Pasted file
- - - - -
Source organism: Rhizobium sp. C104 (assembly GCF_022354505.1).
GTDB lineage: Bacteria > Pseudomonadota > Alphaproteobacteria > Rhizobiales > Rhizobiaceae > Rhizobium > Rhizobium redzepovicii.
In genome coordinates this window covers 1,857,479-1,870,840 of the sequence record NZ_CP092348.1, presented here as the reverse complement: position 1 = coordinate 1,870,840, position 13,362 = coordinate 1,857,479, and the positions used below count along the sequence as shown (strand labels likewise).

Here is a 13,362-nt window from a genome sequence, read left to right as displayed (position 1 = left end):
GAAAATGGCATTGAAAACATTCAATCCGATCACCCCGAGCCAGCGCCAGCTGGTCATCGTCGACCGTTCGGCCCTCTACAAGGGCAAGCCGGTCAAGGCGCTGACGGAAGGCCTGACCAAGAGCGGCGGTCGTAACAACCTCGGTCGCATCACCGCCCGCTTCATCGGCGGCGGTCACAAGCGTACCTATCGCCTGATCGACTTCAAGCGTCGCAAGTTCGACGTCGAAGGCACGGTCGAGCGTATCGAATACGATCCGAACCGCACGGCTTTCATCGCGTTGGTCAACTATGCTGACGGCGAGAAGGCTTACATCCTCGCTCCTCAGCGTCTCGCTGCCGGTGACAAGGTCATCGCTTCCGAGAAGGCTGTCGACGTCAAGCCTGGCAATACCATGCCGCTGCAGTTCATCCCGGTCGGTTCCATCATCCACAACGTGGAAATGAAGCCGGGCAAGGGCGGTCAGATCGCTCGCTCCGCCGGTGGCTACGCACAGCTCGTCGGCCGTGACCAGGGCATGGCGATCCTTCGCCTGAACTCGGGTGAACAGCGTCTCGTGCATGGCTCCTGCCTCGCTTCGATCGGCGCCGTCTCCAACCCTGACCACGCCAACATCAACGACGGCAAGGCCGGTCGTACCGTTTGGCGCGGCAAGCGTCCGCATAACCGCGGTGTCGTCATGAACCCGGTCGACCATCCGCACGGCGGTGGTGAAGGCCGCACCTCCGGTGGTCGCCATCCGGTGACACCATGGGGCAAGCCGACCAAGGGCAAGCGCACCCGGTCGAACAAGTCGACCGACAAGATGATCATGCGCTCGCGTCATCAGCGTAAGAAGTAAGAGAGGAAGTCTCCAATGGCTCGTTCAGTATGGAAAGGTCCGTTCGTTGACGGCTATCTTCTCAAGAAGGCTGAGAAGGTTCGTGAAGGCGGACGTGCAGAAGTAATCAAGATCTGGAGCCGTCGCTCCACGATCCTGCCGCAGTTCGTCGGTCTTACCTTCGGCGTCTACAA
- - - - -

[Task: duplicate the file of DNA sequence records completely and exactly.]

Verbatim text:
Source organism: Rhizobium sp. C104 (assembly GCF_022354505.1).
GTDB lineage: Bacteria > Pseudomonadota > Alphaproteobacteria > Rhizobiales > Rhizobiaceae > Rhizobium > Rhizobium redzepovicii.
In genome coordinates this window covers 1,857,479-1,870,840 of the sequence record NZ_CP092348.1, presented here as the reverse complement: position 1 = coordinate 1,870,840, position 13,362 = coordinate 1,857,479, and the positions used below count along the sequence as shown (strand labels likewise).

Here is a 13,362-nt window from a genome sequence, read left to right as displayed (position 1 = left end):
GAAAATGGCATTGAAAACATTCAATCCGATCACCCCGAGCCAGCGCCAGCTGGTCATCGTCGACCGTTCGGCCCTCTACAAGGGCAAGCCGGTCAAGGCGCTGACGGAAGGCCTGACCAAGAGCGGCGGTCGTAACAACCTCGGTCGCATCACCGCCCGCTTCATCGGCGGCGGTCACAAGCGTACCTATCGCCTGATCGACTTCAAGCGTCGCAAGTTCGACGTCGAAGGCACGGTCGAGCGTATCGAATACGATCCGAACCGCACGGCTTTCATCGCGTTGGTCAACTATGCTGACGGCGAGAAGGCTTACATCCTCGCTCCTCAGCGTCTCGCTGCCGGTGACAAGGTCATCGCTTCCGAGAAGGCTGTCGACGTCAAGCCTGGCAATACCATGCCGCTGCAGTTCATCCCGGTCGGTTCCATCATCCACAACGTGGAAATGAAGCCGGGCAAGGGCGGTCAGATCGCTCGCTCCGCCGGTGGCTACGCACAGCTCGTCGGCCGTGACCAGGGCATGGCGATCCTTCGCCTGAACTCGGGTGAACAGCGTCTCGTGCATGGCTCCTGCCTCGCTTCGATCGGCGCCGTCTCCAACCCTGACCACGCCAACATCAACGACGGCAAGGCCGGTCGTACCGTTTGGCGCGGCAAGCGTCCGCATAACCGCGGTGTCGTCATGAACCCGGTCGACCATCCGCACGGCGGTGGTGAAGGCCGCACCTCCGGTGGTCGCCATCCGGTGACACCATGGGGCAAGCCGACCAAGGGCAAGCGCACCCGGTCGAACAAGTCGACCGACAAGATGATCATGCGCTCGCGTCATCAGCGTAAGAAGTAAGAGAGGAAGTCTCCAATGGCTCGTTCAGTATGGAAAGGTCCGTTCGTTGACGGCTATCTTCTCAAGAAGGCTGAGAAGGTTCGTGAAGGCGGACGTGCAGAAGTAATCAAGATCTGGAGCCGTCGCTCCACGATCCTGCCGCAGTTCGTCGGTCTTACCTTCGGCGTCTACAA